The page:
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Showing posts from March, 2013

What Wondrous Love is This? A Franciscan Perspective on Holy Week and Easter.

Ever since this past Sunday (Palm Sunday) as I have been reflecting on the great mysteries of Holy Week the words to the folk hymn, What Wondrous Love is this?, now often sung in Catholic parishes during Lent, kept coming to mind.  The question raised by the title became the overarching theme of my own personal meditation and guided the homily that I preached for the friars here in St. Petersburg on Holy Thursday.

   Ever since the middle ages there has been a Christian obsession with the bloody details of Jesus' Passion and Death and with that came the evoking of guilt due to our sin being the cause of that.  Now I'm not suggesting that the sin of humanity did not cause the suffering of Jesus, but rather refocusing on what the mystery of the Cross ought to evoke in us. 

   In our Franciscan theological tradition Jesus did not come to get punished.  He came to love us. We hold that it was the plan of God from the beginning to be united with God's creation even if we ha…

Serving the Poor, A Challenge for Deomocrats, Republicans and all of us.

Over the past two weeks I think that all of us have been moved by the humility of Pope Francis and by his genuine concern for the poor.  He has expressed a desire to have a Church for the poor and of the poor.  How does this translate into our everyday lives?

   I am a Franciscan and delighted by the fact that a Jesuit Pope has taken the name Francis, but I am also challenged by that fact. It makes me want to be a better Franciscan and to simplify my life even more.  The initials OFM after my name stand for Order of Friars Minor.  Even knowing that the term Friars Minor is not clear to everyone.  The minores (as opposed to the maiores) at the time of Francis were not only the very poor, but all those who were excluded from power, who had no say in things.  That included ordinary small merchants as well as lepers and beggars, all who were outsiders, as it were.  Francis wanted to be among the minores and above all let them know that they were not on the outside with God or with him…

What a Week it Has Been--The New Pope and a Gospel Reflection

After a week of hectic travel I am at St. Michael's Church in Crowley, LA, to begin a parish mission.  On Wednesday afternoon I was gathered with the pastor and the parish staff at Jesus, Our Risen Savior, in Spartanburg, SC when the TV showed white smoke emerging from the chimney at the Vatican.  An hour later came the good news, " Gaudium magnum annuncio vobis,Habemus Papam."  The real stunner came a moment later when his name was announced--Franciscus, Francis.  I myself wondered if it might be Francis Xavier since the new pope is a Jesuit, but no, it is indeed Francis of Assisi after whom he is named. I have always sort of joked that the perfect Catholic has a Jesuit mind with a Franciscan heart, and this is what we have in Pope Francis.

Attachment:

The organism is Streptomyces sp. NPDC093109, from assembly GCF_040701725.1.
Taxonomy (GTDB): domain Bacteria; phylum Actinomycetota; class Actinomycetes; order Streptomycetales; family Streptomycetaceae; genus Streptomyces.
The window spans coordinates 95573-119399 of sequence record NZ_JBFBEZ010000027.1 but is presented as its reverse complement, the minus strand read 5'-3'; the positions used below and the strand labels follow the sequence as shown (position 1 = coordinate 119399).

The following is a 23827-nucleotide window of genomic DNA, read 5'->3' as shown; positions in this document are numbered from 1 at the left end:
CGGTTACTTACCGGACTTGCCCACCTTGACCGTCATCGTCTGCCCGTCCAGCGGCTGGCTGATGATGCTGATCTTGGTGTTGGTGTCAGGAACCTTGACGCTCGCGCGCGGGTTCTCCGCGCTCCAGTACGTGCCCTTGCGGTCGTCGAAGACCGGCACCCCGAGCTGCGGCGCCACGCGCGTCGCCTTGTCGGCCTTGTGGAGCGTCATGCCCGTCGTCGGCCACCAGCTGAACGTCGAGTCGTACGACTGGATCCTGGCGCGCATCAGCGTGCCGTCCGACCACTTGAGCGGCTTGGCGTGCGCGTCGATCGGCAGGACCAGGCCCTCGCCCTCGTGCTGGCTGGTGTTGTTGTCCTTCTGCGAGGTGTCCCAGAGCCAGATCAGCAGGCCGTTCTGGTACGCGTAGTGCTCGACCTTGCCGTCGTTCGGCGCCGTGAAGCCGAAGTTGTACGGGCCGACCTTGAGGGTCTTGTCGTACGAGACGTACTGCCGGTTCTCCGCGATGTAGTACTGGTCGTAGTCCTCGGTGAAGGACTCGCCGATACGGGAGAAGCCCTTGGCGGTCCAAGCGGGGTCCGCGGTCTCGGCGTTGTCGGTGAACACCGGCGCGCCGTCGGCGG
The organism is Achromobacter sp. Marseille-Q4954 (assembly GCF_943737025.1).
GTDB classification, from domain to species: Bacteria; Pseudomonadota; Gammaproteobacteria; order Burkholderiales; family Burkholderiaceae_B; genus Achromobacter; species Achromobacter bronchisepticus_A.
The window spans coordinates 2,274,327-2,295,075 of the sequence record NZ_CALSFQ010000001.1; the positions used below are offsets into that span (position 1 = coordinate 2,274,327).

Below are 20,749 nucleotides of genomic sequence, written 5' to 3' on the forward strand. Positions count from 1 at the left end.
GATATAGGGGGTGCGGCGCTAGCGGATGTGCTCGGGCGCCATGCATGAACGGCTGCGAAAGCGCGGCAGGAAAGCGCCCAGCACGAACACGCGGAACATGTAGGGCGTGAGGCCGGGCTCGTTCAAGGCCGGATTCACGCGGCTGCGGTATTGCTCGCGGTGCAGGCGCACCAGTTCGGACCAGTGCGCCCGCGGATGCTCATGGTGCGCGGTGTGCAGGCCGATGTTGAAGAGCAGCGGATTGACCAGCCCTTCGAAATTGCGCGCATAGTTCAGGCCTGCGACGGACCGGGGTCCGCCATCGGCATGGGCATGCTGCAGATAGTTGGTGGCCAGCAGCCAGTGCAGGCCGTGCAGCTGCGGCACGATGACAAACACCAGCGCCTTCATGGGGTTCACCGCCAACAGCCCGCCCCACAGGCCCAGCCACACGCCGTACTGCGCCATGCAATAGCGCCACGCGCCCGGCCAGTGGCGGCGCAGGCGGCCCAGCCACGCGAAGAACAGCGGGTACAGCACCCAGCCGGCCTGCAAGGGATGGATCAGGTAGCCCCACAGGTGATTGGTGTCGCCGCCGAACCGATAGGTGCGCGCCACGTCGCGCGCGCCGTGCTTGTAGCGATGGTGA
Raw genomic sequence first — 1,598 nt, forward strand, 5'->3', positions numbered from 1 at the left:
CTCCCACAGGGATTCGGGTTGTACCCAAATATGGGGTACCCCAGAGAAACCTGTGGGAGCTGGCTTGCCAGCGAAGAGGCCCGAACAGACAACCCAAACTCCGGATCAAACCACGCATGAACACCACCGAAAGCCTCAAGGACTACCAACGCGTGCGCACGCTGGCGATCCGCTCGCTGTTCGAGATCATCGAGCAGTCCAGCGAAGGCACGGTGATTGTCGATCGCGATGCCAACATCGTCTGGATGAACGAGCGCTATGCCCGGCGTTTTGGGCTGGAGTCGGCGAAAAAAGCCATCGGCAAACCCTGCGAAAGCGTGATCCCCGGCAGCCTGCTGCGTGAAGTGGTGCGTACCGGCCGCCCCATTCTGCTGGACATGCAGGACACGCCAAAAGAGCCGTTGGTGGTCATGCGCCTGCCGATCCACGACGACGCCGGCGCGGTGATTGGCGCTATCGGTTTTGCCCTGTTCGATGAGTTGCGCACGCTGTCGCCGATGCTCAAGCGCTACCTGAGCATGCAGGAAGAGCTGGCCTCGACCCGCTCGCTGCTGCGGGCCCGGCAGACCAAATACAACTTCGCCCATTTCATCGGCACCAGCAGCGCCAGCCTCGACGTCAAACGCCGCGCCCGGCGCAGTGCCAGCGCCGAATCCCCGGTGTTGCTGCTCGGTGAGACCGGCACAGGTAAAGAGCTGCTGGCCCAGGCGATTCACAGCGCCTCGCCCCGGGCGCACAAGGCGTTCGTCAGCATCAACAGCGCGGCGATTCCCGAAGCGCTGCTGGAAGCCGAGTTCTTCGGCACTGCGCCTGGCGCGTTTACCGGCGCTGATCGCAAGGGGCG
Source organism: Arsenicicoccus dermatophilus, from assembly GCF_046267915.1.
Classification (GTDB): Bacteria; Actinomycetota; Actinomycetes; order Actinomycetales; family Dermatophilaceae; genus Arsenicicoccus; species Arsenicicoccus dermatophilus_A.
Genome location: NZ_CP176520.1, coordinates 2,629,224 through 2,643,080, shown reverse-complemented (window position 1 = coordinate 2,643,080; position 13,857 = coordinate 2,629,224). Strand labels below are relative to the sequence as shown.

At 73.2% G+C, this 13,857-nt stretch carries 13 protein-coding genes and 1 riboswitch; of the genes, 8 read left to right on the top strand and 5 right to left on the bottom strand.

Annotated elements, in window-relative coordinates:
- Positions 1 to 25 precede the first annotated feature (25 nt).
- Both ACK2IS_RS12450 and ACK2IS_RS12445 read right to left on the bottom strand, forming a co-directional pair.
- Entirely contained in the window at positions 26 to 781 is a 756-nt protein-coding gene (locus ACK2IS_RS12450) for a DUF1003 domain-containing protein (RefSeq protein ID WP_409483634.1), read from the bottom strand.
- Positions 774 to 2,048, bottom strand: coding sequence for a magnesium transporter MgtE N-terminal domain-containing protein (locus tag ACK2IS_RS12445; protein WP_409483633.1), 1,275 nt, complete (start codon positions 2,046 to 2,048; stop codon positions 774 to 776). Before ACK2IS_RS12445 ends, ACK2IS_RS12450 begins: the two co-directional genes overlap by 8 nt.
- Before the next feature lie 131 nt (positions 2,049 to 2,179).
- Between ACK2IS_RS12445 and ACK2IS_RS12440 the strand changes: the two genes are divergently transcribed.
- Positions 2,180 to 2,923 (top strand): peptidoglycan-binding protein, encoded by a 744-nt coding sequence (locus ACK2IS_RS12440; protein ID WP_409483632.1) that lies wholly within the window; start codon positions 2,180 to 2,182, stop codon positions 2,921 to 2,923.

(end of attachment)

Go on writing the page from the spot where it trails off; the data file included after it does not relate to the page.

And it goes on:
Many are asking about the kind of changes that he might make in terms of several hot button issues.  As understandable as that is I have always felt that a change in the way of doing business in the Church must precede any othe…

Laetare Sunday--A Celebration of Mercy

We are arriving at the middle of Lent and the Sunday that the Church calls "Laetare" or rejoicing Sunday.  We are reminded as we do penance that the purpose of the penance is to be ready to not only celebrate the great feast of the Resurrection, but to be embraced by the Risen One.

   This year's readings on Sundays are from cycle C which features the Gospel of Luke and the Gospel text is the well-known, but not always well understood, Parable of the Prodigal Son, a story that Pope Benedict XVI, in the first volume of his Jesus of Nazareth series, calls the parable of the Good Father. There is good reason for this because the two sons in the story are very typical.  It is the Father (God the Father) who stands out.

   When the younger Son begins to return we are told that the Father "ran to his son, embraced him and kissed him." (Lk 15:20).  We have heard this story so often that we take that action for granted, but the first hearers of this parable at the…